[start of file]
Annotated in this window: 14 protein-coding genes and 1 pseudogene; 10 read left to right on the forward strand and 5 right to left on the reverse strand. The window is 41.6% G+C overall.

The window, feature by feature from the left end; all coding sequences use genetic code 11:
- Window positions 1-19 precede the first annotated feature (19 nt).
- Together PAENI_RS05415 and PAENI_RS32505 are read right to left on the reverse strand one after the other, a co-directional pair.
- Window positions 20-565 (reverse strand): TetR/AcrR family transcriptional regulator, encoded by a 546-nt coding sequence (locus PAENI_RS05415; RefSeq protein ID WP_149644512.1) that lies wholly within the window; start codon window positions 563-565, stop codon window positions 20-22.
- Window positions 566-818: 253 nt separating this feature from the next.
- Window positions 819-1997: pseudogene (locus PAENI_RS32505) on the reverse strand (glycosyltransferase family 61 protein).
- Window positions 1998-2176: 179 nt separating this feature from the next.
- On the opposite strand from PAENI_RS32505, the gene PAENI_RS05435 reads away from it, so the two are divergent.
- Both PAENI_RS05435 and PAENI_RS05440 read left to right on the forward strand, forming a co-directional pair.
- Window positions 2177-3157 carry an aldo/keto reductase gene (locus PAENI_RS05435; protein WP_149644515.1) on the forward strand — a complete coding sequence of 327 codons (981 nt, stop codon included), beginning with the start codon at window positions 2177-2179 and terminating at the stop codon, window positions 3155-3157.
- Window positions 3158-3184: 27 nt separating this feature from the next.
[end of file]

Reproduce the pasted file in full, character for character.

Annotated in this window: 14 protein-coding genes and 1 pseudogene; 10 read left to right on the forward strand and 5 right to left on the reverse strand. The window is 41.6% G+C overall.

The window, feature by feature from the left end; all coding sequences use genetic code 11:
- Window positions 1-19 precede the first annotated feature (19 nt).
- Together PAENI_RS05415 and PAENI_RS32505 are read right to left on the reverse strand one after the other, a co-directional pair.
- Window positions 20-565 (reverse strand): TetR/AcrR family transcriptional regulator, encoded by a 546-nt coding sequence (locus PAENI_RS05415; RefSeq protein ID WP_149644512.1) that lies wholly within the window; start codon window positions 563-565, stop codon window positions 20-22.
- Window positions 566-818: 253 nt separating this feature from the next.
- Window positions 819-1997: pseudogene (locus PAENI_RS32505) on the reverse strand (glycosyltransferase family 61 protein).
- Window positions 1998-2176: 179 nt separating this feature from the next.
- On the opposite strand from PAENI_RS32505, the gene PAENI_RS05435 reads away from it, so the two are divergent.
- Both PAENI_RS05435 and PAENI_RS05440 read left to right on the forward strand, forming a co-directional pair.
- Window positions 2177-3157 carry an aldo/keto reductase gene (locus PAENI_RS05435; protein WP_149644515.1) on the forward strand — a complete coding sequence of 327 codons (981 nt, stop codon included), beginning with the start codon at window positions 2177-2179 and terminating at the stop codon, window positions 3155-3157.
- Window positions 3158-3184: 27 nt separating this feature from the next.